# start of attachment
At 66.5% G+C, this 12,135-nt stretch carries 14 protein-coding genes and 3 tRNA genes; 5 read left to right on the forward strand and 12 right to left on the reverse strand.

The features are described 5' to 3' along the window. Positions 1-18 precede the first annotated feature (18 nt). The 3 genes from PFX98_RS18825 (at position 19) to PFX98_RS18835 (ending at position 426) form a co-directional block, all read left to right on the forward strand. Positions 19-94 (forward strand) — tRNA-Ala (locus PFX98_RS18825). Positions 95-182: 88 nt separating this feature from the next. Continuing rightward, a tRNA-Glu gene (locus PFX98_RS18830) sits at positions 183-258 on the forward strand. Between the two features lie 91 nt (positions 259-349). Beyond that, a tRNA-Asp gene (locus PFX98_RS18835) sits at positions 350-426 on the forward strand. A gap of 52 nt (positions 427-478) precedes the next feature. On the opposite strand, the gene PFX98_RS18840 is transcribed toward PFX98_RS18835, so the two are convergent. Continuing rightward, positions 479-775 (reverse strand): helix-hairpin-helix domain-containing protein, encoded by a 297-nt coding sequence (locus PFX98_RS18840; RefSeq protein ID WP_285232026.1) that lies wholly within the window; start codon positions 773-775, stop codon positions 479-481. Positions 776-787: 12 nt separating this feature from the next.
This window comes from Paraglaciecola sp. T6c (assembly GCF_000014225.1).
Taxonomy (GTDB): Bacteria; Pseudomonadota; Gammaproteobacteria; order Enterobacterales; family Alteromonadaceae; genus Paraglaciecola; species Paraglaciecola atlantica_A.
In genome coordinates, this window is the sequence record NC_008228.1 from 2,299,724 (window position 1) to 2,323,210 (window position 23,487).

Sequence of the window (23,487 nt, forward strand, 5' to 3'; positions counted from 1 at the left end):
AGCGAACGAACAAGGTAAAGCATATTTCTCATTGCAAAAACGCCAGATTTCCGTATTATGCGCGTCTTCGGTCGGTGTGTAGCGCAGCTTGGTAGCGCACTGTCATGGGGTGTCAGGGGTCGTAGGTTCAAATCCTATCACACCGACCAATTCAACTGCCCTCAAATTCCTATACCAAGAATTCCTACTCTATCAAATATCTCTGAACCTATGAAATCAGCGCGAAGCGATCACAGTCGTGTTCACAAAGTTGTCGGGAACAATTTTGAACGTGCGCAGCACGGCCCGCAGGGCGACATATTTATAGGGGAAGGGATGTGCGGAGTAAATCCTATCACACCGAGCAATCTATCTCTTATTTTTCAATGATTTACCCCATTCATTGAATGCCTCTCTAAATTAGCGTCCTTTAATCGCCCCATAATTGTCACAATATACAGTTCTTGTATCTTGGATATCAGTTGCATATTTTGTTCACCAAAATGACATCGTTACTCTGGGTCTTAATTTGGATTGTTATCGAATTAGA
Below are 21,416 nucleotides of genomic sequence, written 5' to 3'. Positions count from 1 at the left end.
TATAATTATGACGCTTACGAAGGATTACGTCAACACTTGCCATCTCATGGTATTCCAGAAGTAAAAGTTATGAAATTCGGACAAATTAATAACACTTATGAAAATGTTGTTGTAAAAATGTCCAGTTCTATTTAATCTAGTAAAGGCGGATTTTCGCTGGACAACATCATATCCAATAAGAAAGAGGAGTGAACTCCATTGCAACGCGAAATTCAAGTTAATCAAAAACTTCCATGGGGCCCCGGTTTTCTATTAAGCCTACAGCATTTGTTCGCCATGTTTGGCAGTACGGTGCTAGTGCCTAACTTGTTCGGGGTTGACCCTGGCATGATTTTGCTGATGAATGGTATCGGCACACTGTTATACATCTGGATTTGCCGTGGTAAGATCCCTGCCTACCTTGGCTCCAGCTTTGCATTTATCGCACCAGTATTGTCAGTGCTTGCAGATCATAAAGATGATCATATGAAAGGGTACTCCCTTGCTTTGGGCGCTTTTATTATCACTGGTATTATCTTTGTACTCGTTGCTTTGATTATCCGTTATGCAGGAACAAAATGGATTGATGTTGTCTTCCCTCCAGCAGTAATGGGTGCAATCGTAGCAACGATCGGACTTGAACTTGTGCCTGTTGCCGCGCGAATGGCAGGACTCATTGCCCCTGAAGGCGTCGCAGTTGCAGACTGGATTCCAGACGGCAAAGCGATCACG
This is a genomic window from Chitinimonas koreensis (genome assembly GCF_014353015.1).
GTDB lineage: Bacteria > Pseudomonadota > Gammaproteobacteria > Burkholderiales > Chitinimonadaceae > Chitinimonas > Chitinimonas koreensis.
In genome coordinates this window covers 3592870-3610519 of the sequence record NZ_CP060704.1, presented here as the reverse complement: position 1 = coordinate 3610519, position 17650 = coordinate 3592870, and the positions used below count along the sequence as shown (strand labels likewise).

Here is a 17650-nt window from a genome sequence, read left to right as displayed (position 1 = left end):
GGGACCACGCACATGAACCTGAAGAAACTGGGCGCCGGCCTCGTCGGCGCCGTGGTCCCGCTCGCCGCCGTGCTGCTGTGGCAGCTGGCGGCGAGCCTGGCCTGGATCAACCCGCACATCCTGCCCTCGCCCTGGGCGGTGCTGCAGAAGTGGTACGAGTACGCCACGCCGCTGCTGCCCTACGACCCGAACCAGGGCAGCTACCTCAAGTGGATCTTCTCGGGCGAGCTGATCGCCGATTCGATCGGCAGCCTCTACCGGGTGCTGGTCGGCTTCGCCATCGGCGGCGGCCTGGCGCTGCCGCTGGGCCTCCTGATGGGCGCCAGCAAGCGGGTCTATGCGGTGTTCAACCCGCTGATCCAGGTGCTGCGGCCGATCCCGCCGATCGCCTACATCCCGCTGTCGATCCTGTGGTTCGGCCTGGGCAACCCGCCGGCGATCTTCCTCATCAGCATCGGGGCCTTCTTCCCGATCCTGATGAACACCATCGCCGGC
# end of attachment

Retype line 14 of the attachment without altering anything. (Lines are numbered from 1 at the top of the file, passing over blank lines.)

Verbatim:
GGGACCACGCACATGAACCTGAAGAAACTGGGCGCCGGCCTCGTCGGCGCCGTGGTCCCGCTCGCCGCCGTGCTGCTGTGGCAGCTGGCGGCGAGCCTGGCCTGGATCAACCCGCACATCCTGCCCTCGCCCTGGGCGGTGCTGCAGAAGTGGTACGAGTACGCCACGCCGCTGCTGCCCTACGACCCGAACCAGGGCAGCTACCTCAAGTGGATCTTCTCGGGCGAGCTGATCGCCGATTCGATCGGCAGCCTCTACCGGGTGCTGGTCGGCTTCGCCATCGGCGGCGGCCTGGCGCTGCCGCTGGGCCTCCTGATGGGCGCCAGCAAGCGGGTCTATGCGGTGTTCAACCCGCTGATCCAGGTGCTGCGGCCGATCCCGCCGATCGCCTACATCCCGCTGTCGATCCTGTGGTTCGGCCTGGGCAACCCGCCGGCGATCTTCCTCATCAGCATCGGGGCCTTCTTCCCGATCCTGATGAACACCATCGCCGGC